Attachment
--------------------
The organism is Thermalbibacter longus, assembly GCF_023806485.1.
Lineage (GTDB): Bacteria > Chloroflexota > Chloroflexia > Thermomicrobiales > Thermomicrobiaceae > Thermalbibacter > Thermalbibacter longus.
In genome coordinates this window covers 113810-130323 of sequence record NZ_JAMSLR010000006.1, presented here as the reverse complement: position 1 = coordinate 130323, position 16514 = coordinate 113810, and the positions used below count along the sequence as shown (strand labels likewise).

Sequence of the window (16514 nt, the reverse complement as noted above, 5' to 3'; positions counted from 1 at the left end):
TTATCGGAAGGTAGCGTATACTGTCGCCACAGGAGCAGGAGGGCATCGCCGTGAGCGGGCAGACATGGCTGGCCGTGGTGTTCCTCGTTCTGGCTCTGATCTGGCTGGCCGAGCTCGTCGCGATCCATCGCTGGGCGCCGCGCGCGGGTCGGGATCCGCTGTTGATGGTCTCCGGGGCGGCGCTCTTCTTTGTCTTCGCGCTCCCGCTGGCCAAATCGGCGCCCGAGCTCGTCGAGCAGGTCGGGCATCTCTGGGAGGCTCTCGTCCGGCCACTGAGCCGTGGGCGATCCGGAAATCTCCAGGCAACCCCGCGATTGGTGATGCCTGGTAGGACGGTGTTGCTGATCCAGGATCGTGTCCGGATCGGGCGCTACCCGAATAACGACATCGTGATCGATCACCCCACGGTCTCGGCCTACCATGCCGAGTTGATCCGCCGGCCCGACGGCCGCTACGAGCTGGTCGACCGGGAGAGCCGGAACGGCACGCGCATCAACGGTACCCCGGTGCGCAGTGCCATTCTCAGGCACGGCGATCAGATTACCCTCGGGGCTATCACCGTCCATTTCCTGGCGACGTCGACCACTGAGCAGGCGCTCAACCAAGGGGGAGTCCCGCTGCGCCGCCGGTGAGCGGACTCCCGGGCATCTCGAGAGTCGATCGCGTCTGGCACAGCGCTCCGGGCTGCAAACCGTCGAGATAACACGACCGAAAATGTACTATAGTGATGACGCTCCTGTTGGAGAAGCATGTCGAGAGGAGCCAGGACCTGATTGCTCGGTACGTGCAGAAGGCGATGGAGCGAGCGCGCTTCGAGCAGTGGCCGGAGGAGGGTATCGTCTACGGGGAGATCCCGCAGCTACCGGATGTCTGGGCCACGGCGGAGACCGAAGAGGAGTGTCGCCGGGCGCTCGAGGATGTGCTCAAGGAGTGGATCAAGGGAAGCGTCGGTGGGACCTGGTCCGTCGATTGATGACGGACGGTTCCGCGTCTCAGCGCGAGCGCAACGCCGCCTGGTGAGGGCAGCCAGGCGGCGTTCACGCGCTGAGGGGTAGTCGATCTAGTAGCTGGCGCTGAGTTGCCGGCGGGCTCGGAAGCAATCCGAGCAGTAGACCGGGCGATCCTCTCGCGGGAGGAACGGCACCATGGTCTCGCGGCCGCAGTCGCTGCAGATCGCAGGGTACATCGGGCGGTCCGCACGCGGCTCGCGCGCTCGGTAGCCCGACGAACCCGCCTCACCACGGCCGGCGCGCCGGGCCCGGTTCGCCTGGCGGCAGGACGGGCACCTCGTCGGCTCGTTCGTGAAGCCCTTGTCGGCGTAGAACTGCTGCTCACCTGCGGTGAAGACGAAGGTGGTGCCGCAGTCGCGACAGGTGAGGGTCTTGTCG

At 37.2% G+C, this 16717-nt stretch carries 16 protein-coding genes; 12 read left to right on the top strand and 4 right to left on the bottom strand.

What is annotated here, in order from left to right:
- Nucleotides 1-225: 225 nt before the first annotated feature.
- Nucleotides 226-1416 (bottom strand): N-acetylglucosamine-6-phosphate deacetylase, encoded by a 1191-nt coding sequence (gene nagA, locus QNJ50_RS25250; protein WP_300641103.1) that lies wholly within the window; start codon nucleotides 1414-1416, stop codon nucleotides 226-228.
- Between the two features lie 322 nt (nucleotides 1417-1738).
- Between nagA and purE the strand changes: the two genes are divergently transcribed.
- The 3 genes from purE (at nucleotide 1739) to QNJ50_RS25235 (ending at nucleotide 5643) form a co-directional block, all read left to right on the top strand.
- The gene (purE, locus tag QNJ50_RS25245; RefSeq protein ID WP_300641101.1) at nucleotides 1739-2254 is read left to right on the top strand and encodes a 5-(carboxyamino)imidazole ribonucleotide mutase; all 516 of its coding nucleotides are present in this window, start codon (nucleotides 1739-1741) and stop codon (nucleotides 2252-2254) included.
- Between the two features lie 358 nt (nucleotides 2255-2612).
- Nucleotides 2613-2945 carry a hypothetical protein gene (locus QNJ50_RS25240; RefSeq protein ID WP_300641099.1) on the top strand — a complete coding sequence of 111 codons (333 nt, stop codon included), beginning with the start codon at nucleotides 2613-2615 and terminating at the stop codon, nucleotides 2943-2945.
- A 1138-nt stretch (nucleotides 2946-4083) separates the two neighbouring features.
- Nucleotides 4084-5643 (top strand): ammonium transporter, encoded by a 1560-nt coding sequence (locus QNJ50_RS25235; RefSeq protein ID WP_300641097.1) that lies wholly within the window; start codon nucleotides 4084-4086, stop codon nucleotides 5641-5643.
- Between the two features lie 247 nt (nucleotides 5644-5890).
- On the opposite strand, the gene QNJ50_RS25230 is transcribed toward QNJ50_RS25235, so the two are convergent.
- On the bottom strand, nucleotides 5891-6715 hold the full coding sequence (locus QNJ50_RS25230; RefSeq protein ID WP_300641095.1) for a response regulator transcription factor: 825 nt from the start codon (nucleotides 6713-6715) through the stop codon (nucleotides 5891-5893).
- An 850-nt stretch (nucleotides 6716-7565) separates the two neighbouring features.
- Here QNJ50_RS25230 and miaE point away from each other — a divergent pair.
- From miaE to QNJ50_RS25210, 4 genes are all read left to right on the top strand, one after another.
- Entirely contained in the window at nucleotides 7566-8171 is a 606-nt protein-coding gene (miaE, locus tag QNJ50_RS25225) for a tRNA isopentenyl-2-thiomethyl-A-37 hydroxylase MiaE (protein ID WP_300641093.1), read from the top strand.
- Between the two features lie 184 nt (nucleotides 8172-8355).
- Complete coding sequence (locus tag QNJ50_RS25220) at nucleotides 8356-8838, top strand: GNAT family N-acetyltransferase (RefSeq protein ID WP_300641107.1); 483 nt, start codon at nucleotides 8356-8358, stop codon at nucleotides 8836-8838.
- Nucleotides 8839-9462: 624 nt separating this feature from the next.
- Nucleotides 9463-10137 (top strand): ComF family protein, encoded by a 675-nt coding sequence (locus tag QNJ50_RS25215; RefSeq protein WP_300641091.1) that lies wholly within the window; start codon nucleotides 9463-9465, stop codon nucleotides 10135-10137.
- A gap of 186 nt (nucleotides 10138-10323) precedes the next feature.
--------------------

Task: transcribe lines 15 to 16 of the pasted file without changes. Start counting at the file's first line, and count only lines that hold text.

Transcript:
- Nucleotides 2613-2945 carry a hypothetical protein gene (locus QNJ50_RS25240; RefSeq protein ID WP_300641099.1) on the top strand — a complete coding sequence of 111 codons (333 nt, stop codon included), beginning with the start codon at nucleotides 2613-2615 and terminating at the stop codon, nucleotides 2943-2945.
- A 1138-nt stretch (nucleotides 2946-4083) separates the two neighbouring features.